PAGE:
'A Really Big Year' for Lung Cancer Treatment

Mark G. Kris, MD


July 30, 2019

This transcript has been edited for clarity.

Hello. It's Mark Kris from Memorial Sloan Kettering, speaking about many of the developments presented at the 2019 American Society of Clinical Oncology (ASCO) meeting in Chicago. People said it was not going to be a big year, but in truth, it was a very big year.

First, I'd like to talk about some of the presentations dealing with locally advanced lung cancers. Two presentations talked about using neoadjuvant therapy with nivolumab and with atezolizumab. The nivolumab presentation was by Tina Cascone from MD Anderson Cancer Center,[1] and the atezolizumab one was by David Kwiatkowski from the Lung Cancer Mutation Consortium (LCMC3).[2] I am part of LCMC3, so forgive the conflict of interest here.

Both groups have made a great contribution, demonstrating the ability to deliver immunotherapies before surgery and the safety of doing so, and also the truly unexpected benefit for these patients—out of proportion, really, to what we would expect for these drugs as single agents. Cascone presented preclinical data showing that when you have a more intact immune system, both with lymph nodes and the primary tumor, perhaps you can get a better result than when giving these kinds of therapies adjuvantly.

All of these concepts are moving forward. There are multiple randomized phase 3 trials looking at giving immunotherapeutics with chemotherapy to try to improve pathologic complete response rates even more. I think they showed the benefits of neoadjuvant therapy and how drugs can work better, be safely delivered, and provide additional options. The important thing is, once you give a neoadjuvant therapy, you know whether that drug worked in the patient. That is something that you just don't know with adjuvant therapy. These were important developments, and there will be more to come on that.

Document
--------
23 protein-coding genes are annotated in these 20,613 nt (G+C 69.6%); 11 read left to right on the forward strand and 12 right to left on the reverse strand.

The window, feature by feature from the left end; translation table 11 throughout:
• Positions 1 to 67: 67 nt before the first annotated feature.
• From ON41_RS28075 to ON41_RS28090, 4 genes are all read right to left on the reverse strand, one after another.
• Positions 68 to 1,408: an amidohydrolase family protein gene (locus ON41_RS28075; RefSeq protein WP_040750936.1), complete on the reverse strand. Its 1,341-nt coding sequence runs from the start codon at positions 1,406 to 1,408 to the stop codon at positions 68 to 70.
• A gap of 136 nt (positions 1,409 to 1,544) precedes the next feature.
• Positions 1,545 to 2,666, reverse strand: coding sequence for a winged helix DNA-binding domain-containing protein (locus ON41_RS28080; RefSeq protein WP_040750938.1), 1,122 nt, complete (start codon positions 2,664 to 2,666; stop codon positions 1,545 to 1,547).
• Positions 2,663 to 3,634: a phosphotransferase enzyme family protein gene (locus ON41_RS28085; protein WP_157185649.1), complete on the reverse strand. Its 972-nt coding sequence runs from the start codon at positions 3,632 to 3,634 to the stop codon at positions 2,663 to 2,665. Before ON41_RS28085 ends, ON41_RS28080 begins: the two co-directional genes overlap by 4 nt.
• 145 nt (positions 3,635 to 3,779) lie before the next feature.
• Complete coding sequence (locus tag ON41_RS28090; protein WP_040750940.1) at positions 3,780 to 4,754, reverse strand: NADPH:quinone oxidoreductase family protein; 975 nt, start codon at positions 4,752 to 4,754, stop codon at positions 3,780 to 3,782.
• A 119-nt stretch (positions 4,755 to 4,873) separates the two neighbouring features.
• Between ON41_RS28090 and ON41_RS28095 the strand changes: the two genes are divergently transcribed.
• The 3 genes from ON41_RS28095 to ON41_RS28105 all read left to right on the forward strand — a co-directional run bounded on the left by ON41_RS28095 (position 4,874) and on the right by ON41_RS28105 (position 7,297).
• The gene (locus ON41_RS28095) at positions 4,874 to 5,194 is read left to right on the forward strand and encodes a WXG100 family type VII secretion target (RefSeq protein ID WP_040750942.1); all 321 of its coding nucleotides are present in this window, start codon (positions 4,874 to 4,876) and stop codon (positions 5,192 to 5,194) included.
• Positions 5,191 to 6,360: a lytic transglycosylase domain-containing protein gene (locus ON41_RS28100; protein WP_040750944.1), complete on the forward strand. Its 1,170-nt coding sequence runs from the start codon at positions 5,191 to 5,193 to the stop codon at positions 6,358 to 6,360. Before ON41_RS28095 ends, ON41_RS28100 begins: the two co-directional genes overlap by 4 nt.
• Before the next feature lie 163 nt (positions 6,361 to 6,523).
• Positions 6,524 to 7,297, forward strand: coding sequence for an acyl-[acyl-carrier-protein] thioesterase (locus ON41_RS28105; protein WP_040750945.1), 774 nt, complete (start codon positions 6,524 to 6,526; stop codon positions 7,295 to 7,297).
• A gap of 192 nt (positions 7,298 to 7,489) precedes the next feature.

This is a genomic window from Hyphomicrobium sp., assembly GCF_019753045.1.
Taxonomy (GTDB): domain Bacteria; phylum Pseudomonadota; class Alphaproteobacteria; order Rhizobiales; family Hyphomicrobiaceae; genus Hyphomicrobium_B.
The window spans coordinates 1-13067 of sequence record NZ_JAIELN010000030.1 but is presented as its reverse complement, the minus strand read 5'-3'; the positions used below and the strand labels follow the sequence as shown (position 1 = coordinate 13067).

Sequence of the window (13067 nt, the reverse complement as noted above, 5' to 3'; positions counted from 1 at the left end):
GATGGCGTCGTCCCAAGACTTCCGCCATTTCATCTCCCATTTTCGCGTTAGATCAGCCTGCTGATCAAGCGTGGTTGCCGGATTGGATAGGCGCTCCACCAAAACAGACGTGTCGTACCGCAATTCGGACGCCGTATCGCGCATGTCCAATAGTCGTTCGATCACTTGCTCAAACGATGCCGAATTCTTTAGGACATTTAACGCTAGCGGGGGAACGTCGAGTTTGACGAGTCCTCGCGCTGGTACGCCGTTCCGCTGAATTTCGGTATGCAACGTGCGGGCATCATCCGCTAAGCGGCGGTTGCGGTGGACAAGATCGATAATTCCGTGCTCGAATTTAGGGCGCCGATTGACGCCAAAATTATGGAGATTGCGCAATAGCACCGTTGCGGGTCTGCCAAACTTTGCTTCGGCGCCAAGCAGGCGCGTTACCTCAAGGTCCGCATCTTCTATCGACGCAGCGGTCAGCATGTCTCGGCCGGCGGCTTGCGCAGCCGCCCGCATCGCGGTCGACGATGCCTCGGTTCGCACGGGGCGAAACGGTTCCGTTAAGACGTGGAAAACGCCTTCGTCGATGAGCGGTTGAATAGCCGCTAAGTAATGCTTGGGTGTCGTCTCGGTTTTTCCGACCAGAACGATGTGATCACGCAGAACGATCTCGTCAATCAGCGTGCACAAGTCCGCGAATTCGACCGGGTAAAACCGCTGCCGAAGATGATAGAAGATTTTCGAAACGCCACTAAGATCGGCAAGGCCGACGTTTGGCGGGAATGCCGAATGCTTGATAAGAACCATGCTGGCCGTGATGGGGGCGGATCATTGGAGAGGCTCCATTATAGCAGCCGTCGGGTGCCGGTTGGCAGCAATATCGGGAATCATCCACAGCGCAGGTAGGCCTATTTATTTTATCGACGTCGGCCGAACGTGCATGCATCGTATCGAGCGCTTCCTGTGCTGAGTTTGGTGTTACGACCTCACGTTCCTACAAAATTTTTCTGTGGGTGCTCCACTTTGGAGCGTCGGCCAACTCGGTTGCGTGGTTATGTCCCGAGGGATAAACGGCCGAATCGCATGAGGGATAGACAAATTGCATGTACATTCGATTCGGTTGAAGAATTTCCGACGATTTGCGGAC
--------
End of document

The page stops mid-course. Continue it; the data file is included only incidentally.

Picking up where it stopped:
The second area of great note was in high-risk patients with stage I lung cancer. We still have this idea in the lung cancer community that if your 5-year survival is 80%, that is good enough. Of course, it's not good enough. We need to cure all of our patients, and other diseases in oncology with that degree of risk all receive neoadjuvant therapy. One way to move this field forward—other than my exhortations to treat people with adjuvant therapy—is to look for high-risk groups.

Tsutani and colleagues[3] showed that patients with tumors > 2 cm, invasion of visceral pleura, lymphatic permeation, or vessel invasion were high risk. There was a decrement with having these factors in [recurrence-free] survival from 96% down to 71%. And for overall survival, there was a reduction from 96% to 86%. Importantly, they also showed that if you gave adjuvant therapy to these patients, you improve both of these outcomes—relapse-free survival and overall survival—by about 10%. So smaller tumors should be treated, and this presentation gives the oncologist a comfort that for these high-risk groups, the benefits of chemotherapy are better. Yes, cisplatin therapy is really tough, but cure is the goal. The authors here gave us information on how to perhaps better select patients for adjuvant therapy.

I urge you to look at that abstract. And look carefully at the pathology reports of patients who are referred to you for adjuvant therapy; look for those with high risk, and think about treating them. I think the data are there that it helps. There are also data from the United States that there is a benefit from chemotherapy down to the tiniest tumors.

To cure more, we have to treat more, and ASCO this year gave us some strategies to do that in the adjuvant and neoadjuvant setting.

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